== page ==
Hearty congratulations go out to the Fine Arts alumni team behind the locally shot 2015 feature film The Devout—including writer/director Connor Gaston and producers Daniel Hogg and Amanda Verhagen—which won seven major awards out of 14 nominations at the annual Leo Awards on June 5. The Devout won Best Motion Picture, Best Screenwriting, Best Lead Performance (Male & Female) and Best Performance by a Female in a Supporting Role, Best Casting and Best Editing. Gaston holds an MFA from the Writing department—in fact, the script for The Devout was his MFA project—while Verhagen graduated from Theatre. Hogg is also a Writing alumnus and is a staff member in the Faculty of Fine Arts.
The Leo Awards annually honour the best in BC film, television and web production. You can see the full list of winners here.
Based on true events, The Devout is the story of a humble father in a rural Bible-belt BC town who must face his church, his wife and ultimately himself when he begins to believe that his dying daughter was an astronaut in a previous life.
You can watch a trailer for it here.
The Devout has been well-received wherever it has played, earning wins for the BC Emerging Filmmaker Award and the Best Canadian Feature Film Award in the Vancouver and Victoria film festivals, respectively, and a nomination for the top international prize at South Korea’s Busan International Film Festival. It is now headed to China for the prestigious Shanghai International Film Festival where it will screen June 11 & 15.
Gaston says he used a childhood memory as inspiration for the story. “When I was three, my parents half‐seriously asked me if I could remember being someone else. According to them, I said yes, claiming my name was Mark and I’d been a carpenter.”
Gaston also says he knew he wanted to make movies when he realized that screenwriting would not be enough to fulfill him creatively. His advice to other aspiring filmmakers? “Do it yourself. Use your iPhone if you have to. These days there are no excuses.”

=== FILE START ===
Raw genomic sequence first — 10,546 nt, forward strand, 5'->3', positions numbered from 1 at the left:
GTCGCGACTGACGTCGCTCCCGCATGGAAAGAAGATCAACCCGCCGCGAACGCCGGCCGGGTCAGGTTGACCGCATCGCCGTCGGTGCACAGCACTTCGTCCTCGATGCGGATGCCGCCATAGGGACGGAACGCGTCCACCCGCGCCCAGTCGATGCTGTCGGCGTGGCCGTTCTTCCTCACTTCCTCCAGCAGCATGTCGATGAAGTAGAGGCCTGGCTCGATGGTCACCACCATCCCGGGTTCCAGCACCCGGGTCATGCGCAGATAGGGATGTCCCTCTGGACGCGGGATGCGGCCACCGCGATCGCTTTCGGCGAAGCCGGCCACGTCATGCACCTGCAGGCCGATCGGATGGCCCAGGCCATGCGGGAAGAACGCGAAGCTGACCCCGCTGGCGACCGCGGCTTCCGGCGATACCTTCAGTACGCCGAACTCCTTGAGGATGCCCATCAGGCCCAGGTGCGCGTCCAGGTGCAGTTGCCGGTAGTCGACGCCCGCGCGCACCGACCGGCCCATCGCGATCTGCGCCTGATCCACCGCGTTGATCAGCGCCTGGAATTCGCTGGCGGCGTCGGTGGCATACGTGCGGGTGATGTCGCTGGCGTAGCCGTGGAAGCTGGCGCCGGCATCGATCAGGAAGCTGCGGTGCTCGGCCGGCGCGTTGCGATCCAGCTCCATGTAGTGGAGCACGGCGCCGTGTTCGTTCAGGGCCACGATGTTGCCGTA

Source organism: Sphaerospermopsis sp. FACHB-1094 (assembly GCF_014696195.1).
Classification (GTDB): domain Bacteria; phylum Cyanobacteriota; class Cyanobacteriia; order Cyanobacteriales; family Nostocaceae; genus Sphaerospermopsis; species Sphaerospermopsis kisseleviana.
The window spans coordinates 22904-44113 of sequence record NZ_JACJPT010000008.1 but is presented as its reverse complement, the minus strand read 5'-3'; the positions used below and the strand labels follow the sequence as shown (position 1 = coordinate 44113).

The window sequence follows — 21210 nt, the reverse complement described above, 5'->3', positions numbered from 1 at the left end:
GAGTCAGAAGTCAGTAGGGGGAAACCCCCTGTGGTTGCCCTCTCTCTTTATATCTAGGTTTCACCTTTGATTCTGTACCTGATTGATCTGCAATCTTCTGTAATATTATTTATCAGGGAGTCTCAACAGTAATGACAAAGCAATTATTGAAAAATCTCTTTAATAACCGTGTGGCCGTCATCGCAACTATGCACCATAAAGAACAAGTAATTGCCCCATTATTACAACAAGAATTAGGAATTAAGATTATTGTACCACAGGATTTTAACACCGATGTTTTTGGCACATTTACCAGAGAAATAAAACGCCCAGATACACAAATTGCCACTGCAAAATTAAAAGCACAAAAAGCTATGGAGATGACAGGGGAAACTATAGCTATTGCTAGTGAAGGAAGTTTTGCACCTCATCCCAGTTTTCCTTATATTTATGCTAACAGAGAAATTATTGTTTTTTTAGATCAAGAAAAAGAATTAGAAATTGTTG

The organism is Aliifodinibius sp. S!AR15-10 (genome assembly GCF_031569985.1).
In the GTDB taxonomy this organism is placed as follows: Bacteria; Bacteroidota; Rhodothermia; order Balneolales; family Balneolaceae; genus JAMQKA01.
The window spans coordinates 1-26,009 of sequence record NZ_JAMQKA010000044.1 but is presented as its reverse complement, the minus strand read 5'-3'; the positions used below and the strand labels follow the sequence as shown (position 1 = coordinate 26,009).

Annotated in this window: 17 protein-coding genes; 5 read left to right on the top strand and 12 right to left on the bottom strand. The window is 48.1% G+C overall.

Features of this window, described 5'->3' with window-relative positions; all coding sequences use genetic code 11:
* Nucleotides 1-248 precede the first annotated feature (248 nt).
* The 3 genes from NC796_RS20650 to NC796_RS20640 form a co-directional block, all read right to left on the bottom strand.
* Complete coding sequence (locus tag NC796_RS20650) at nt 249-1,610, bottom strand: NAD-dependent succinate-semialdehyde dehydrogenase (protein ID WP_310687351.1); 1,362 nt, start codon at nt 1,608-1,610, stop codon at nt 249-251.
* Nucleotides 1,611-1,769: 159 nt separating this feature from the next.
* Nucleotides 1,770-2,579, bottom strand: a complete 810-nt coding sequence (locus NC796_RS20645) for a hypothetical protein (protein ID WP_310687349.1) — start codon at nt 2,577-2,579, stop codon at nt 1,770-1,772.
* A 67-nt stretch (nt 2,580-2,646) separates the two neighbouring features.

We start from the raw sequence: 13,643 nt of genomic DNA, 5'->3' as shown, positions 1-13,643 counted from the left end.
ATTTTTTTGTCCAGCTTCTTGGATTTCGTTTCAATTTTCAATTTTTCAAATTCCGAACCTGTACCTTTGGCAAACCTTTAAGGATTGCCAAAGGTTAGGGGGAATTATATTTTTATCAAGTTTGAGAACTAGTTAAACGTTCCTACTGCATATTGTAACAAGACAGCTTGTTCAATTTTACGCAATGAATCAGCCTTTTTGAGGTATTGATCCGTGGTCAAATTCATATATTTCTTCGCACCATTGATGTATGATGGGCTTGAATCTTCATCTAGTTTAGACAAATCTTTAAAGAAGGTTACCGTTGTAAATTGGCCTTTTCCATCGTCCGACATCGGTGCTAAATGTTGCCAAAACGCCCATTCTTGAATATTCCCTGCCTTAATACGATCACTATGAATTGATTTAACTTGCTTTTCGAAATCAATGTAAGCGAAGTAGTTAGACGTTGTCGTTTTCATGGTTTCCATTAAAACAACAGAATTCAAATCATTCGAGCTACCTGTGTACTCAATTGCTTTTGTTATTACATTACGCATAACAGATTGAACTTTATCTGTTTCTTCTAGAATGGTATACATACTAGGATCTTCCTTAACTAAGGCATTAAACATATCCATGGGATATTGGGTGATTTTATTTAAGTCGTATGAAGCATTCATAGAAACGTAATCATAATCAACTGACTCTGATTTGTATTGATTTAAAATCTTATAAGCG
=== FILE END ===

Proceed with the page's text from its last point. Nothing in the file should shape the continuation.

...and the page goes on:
Film director and screenwriting professor Maureen Bradley, who was also Gaston’s MFA supervisor, says UVic’s writing department is unique in its approach to teaching film. “I think we have the best student screenwriters in Canada here,” she says. “This is a unique situation where the production comes
through the writing first. I’ve seen beautiful films at student screenings across Canada, but the story is usually lacking,
so it’s really exciting to see story and surface come together here. Why make a film if there’s no heart to it?”
Indeed, neither Gaston nor producer and current Fine Arts staff member Hogg are strangers to the Leo Awards, with nominations and wins going back over the past few years thanks to various independent film projects like Two 4 One, Gord’s Brother, Floodplain, Godhead, Woodrow Without Evelyn, and the student projects ’Til Death and Freshman’s Wharf.
The Devout was made possible by the Telefilm Microbudget Program, the BC Arts Council and Cinevic Society of Independent Filmmakers.